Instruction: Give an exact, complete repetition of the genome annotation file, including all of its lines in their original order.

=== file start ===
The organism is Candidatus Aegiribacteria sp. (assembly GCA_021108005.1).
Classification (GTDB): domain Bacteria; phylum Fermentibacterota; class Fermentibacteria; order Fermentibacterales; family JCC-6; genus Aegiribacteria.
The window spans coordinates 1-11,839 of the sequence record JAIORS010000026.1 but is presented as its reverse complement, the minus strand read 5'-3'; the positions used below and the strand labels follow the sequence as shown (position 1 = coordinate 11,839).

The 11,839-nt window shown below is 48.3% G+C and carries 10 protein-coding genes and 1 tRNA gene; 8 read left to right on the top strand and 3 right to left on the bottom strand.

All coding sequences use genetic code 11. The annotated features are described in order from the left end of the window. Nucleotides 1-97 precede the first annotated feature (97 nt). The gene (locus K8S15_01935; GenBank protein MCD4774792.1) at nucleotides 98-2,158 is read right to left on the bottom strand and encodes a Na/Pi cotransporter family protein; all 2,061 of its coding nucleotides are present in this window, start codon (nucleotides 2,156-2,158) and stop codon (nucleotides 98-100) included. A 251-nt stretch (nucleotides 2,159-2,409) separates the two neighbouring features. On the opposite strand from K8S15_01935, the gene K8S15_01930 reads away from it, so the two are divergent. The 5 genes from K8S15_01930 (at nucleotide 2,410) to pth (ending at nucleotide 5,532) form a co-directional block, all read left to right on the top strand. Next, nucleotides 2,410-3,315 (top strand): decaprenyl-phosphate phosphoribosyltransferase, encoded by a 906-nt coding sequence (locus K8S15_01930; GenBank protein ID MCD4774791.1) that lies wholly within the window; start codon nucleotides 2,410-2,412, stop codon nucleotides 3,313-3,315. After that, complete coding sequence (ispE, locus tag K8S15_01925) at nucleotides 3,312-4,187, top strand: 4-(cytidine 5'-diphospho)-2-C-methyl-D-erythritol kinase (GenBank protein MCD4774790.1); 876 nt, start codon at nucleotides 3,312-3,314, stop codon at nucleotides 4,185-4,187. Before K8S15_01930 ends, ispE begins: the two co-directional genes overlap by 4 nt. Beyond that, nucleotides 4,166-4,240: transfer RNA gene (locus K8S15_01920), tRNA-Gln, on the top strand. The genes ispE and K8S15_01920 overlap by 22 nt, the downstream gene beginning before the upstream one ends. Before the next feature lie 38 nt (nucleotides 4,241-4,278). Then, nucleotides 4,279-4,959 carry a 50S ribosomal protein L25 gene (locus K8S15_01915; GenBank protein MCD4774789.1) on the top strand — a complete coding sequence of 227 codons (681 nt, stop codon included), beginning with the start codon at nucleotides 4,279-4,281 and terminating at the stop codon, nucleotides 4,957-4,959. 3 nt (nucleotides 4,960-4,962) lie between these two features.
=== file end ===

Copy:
The organism is Candidatus Aegiribacteria sp. (assembly GCA_021108005.1).
Classification (GTDB): domain Bacteria; phylum Fermentibacterota; class Fermentibacteria; order Fermentibacterales; family JCC-6; genus Aegiribacteria.
The window spans coordinates 1-11,839 of the sequence record JAIORS010000026.1 but is presented as its reverse complement, the minus strand read 5'-3'; the positions used below and the strand labels follow the sequence as shown (position 1 = coordinate 11,839).

The 11,839-nt window shown below is 48.3% G+C and carries 10 protein-coding genes and 1 tRNA gene; 8 read left to right on the top strand and 3 right to left on the bottom strand.

All coding sequences use genetic code 11. The annotated features are described in order from the left end of the window. Nucleotides 1-97 precede the first annotated feature (97 nt). The gene (locus K8S15_01935; GenBank protein MCD4774792.1) at nucleotides 98-2,158 is read right to left on the bottom strand and encodes a Na/Pi cotransporter family protein; all 2,061 of its coding nucleotides are present in this window, start codon (nucleotides 2,156-2,158) and stop codon (nucleotides 98-100) included. A 251-nt stretch (nucleotides 2,159-2,409) separates the two neighbouring features. On the opposite strand from K8S15_01935, the gene K8S15_01930 reads away from it, so the two are divergent. The 5 genes from K8S15_01930 (at nucleotide 2,410) to pth (ending at nucleotide 5,532) form a co-directional block, all read left to right on the top strand. Next, nucleotides 2,410-3,315 (top strand): decaprenyl-phosphate phosphoribosyltransferase, encoded by a 906-nt coding sequence (locus K8S15_01930; GenBank protein ID MCD4774791.1) that lies wholly within the window; start codon nucleotides 2,410-2,412, stop codon nucleotides 3,313-3,315. After that, complete coding sequence (ispE, locus tag K8S15_01925) at nucleotides 3,312-4,187, top strand: 4-(cytidine 5'-diphospho)-2-C-methyl-D-erythritol kinase (GenBank protein MCD4774790.1); 876 nt, start codon at nucleotides 3,312-3,314, stop codon at nucleotides 4,185-4,187. Before K8S15_01930 ends, ispE begins: the two co-directional genes overlap by 4 nt. Beyond that, nucleotides 4,166-4,240: transfer RNA gene (locus K8S15_01920), tRNA-Gln, on the top strand. The genes ispE and K8S15_01920 overlap by 22 nt, the downstream gene beginning before the upstream one ends. Before the next feature lie 38 nt (nucleotides 4,241-4,278). Then, nucleotides 4,279-4,959 carry a 50S ribosomal protein L25 gene (locus K8S15_01915; GenBank protein MCD4774789.1) on the top strand — a complete coding sequence of 227 codons (681 nt, stop codon included), beginning with the start codon at nucleotides 4,279-4,281 and terminating at the stop codon, nucleotides 4,957-4,959. 3 nt (nucleotides 4,960-4,962) lie between these two features.